Geza Vermes died today from a reoccurrence of cancer. Religious studies has lost one of its most erudite and colorful scholars.
Vermes was born to Jewish parents and converted to Roman Catholicism with them before WWII. After the war he became a Roman Catholic priest, but then returned to Judaism while in his 30s. Not long after publishing his English translation of the Dead Sea Scrolls , he began teaching at Oxford. His scholarship concerning the origins of Christianity is especially weighty.
Mark Goodacre has this to say about Vermes’s legacy:
It has almost become a cliché to point out that his Jesus the Jew (1973) was revolutionary, but its impact was indeed massive. I remember seeing the book for the first time in our home when I was a teenager in the 1980s and being somewhat taken aback by its title and its appearance, with lots of Stars of David all over it. In the early 1970s, with the new quest for the historical Jesus still in full swing, it was still de rigueur for Jesus to be depicted as some kind of Lutheran figure championing his gospel in contrast to a law championed by petty legalists. The exciting thing about reading Vermes’s book was that he had actually read the rabbinic texts that many a New Testament scholar only pretended to know.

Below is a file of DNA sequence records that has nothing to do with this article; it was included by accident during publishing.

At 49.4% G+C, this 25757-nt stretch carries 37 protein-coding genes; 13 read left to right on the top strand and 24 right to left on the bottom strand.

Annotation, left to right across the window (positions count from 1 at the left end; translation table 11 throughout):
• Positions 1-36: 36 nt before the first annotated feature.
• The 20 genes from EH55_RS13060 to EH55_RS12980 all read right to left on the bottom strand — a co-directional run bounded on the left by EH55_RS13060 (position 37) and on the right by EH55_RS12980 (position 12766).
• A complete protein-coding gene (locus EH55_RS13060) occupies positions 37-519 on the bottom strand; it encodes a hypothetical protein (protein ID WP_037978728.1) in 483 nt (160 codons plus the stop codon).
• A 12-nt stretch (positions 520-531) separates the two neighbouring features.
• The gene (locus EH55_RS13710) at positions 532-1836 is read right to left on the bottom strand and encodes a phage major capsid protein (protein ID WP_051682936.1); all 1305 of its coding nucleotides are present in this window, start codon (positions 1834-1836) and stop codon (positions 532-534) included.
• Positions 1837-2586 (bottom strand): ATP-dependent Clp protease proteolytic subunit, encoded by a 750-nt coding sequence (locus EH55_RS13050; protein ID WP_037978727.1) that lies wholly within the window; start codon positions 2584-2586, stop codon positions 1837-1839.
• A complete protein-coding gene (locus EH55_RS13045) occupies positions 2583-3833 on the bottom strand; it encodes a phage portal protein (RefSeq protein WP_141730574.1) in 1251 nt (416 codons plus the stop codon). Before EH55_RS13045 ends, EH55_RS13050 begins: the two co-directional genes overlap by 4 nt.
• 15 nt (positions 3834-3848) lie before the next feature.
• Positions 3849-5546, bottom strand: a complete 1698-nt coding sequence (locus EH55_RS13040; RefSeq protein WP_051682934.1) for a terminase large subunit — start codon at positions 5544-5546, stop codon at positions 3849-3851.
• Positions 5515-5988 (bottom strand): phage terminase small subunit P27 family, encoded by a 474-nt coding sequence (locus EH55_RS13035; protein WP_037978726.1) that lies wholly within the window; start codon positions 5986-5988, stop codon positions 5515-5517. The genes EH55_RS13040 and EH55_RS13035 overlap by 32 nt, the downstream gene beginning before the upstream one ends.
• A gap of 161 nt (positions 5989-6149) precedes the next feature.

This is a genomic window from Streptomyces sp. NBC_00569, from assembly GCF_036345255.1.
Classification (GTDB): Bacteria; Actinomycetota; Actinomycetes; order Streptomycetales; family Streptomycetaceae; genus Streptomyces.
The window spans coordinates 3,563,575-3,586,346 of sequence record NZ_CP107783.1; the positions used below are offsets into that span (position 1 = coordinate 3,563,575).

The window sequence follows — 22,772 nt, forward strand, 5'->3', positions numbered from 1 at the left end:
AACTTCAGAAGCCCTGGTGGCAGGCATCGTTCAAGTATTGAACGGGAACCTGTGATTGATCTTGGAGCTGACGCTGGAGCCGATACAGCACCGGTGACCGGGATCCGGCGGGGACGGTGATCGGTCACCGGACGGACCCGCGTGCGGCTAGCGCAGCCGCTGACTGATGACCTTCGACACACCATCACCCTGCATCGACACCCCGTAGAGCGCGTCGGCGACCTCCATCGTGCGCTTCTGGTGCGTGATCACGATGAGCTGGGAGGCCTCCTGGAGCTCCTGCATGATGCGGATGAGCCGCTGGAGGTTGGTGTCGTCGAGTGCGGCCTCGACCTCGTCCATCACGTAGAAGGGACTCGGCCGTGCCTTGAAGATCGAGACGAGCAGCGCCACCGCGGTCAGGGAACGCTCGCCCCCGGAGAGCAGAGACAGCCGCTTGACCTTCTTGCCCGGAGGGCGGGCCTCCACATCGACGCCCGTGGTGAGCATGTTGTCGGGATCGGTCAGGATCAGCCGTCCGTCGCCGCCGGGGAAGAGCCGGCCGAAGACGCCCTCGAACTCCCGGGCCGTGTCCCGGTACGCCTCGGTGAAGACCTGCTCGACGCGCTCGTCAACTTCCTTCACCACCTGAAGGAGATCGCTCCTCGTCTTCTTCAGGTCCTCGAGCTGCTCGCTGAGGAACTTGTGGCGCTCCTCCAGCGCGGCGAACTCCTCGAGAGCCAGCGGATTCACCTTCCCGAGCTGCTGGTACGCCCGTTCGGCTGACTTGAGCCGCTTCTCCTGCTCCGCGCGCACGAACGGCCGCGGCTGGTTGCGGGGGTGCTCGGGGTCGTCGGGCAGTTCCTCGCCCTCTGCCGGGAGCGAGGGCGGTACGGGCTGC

Vermes’s work that I enjoyed the most was his thorough revision of Emil Schurer’s monumental The History of the Jewish People in the Age of Jesus Christ. It’s an incredible resource for those investigating the earliest years of Christianity.
I certainly haven’t always agreed with Vermes, but he was always worth reading. His mastery of the primary sources was awe inspiring, and he almost always dealt with the sources in a judicious manner.
I’m sorry that his education led him away from Christianity, but I’m thankful that I can stand on his scholarly shoulders.